on a variation of the Williamson array, called the propus array

⎡

⎢

⎢

⎢

⎢

⎢

⎢

⎢

⎣

A B B D

B D −A −B

B −A −D B

D −B B −A

⎤

⎥

⎥

⎥

⎥

⎥

⎥

⎥

⎦

.

This array showed how a picture made is easy to see the construction

method. We have explored further how a picture is worth ten thousand

words.

We give variations of the above array to allow for more general

matrices than symmetric Williamson propus matrices. One such is the

Generalized Propus Array (GP).

Keywords: Hadamard Matrices,

D

-optimal designs, conference matrices,

propus construction, Williamson matrices; visualization; 05B20.

1 Introduction

Hadamard matrices arise in statistics, signal processing, masking, compres-

sion, combinatorics, error correction, coil winding, weaving, spectroscopy

and other areas. They been studied extensively. Hadamard showed [

14

]

the order of an Hadamard matrix must be 1, 2 or a multiple of 4. Many

constructions for

±

1 matrices and similar matrices such as Hadamard ma-

trices, weighing matrices, conference matrices and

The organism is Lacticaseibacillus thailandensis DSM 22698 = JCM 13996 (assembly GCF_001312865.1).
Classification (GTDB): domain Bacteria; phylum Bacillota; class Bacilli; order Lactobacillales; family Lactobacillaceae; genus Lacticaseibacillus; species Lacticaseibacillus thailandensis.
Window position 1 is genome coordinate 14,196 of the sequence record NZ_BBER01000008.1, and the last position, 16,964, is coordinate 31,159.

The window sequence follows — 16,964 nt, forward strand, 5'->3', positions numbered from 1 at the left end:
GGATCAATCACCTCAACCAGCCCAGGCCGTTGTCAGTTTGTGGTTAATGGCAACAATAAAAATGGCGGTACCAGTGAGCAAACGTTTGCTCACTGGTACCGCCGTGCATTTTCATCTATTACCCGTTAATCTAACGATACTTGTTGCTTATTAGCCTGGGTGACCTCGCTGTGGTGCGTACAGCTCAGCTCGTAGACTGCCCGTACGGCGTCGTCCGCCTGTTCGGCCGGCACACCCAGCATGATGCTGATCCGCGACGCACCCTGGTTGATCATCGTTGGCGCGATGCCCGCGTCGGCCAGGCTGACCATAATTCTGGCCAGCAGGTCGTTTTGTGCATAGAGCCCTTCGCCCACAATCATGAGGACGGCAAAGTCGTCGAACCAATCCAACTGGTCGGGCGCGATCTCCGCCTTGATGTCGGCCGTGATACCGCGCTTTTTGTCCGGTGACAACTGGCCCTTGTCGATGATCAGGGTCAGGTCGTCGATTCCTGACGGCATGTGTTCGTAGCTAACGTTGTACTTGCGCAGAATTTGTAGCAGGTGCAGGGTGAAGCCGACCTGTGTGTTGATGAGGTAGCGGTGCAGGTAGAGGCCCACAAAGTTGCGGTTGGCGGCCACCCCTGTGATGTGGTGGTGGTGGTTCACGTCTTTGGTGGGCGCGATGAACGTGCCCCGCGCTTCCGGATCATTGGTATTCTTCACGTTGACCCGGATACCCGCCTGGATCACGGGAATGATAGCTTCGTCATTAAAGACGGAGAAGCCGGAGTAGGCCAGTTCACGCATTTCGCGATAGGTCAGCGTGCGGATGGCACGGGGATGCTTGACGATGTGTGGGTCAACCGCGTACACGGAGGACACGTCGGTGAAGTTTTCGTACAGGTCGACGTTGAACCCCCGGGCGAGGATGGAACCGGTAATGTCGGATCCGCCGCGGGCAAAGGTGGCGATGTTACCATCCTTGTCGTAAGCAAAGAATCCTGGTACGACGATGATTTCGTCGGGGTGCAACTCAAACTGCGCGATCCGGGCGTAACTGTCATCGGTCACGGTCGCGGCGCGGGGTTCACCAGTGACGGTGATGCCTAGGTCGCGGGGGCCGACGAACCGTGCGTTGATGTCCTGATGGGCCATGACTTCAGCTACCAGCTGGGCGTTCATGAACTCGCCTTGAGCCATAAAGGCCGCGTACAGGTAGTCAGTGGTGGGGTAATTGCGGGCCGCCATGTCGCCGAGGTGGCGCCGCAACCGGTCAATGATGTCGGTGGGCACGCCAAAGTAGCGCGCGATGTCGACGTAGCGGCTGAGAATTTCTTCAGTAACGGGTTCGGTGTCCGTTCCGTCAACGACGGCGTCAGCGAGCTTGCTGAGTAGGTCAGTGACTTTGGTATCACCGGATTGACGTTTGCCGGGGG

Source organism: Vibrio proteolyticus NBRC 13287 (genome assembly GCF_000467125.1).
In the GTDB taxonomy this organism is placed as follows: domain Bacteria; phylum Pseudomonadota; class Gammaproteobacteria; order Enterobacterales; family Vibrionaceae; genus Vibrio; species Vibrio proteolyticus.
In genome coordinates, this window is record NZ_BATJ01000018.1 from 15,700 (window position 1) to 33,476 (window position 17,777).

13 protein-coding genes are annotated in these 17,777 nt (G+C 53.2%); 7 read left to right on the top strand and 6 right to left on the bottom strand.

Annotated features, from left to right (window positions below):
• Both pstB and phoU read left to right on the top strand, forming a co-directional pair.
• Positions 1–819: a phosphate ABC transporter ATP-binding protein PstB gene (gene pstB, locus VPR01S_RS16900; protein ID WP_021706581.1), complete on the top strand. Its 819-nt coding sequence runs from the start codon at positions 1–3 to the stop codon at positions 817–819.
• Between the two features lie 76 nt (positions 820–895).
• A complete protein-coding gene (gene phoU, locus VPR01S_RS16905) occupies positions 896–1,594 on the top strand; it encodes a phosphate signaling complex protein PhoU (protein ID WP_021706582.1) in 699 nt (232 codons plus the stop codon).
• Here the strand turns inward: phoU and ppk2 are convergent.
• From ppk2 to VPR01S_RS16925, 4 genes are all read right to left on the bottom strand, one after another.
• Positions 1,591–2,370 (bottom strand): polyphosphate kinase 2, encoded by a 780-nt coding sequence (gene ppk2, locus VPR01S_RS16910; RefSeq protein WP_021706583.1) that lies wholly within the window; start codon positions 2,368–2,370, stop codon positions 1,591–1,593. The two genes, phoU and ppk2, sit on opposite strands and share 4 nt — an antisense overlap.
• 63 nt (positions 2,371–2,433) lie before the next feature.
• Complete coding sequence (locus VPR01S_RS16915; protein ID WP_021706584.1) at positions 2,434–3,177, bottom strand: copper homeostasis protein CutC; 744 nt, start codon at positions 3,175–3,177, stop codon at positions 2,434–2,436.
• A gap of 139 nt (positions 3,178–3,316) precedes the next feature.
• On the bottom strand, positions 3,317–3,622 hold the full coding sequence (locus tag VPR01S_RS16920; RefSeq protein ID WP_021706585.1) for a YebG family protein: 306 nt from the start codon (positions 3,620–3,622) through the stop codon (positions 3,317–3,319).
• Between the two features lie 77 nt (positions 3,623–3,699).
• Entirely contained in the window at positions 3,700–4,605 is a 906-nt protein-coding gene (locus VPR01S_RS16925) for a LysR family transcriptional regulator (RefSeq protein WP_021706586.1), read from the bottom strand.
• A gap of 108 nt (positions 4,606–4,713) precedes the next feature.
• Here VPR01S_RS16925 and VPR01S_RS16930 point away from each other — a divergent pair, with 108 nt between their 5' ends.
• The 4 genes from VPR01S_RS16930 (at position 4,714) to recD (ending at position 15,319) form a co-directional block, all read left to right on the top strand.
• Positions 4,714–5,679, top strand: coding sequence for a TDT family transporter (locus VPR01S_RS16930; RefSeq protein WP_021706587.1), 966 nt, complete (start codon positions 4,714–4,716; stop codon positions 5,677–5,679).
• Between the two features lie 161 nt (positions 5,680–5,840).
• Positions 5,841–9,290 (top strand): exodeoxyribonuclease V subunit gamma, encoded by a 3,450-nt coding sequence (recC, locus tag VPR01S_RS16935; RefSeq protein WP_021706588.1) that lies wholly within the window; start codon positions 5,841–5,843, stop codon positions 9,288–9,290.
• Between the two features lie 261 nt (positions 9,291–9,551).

D

-optimal designs use

skew and symmetric Hadamard matrices in their construction. For more

details see Seberry and Yamada [

30

]. Diﬀerent constructions are most useful

∗

Saint Petersburg State University of Aerospace Instrumentation, 67, B. Morskaia St.,

190000, St. Petersburg, Russian Federation. Email: korbendfs@mail.ru

†

Scho ol of Computing and Information Technology, EIS, University of Wollongong,

NSW 2522, Australia. Email: jennifer seberry@uow.edu.au

1

in diﬀerent cases. For example the Paley I construction for spectroscopy and

the Sylvester construction for Walsh functions (discrete Fourier transforms)

for signal processing.

An Hadamard matrix of order

n

is an

n ×n

matrix with elements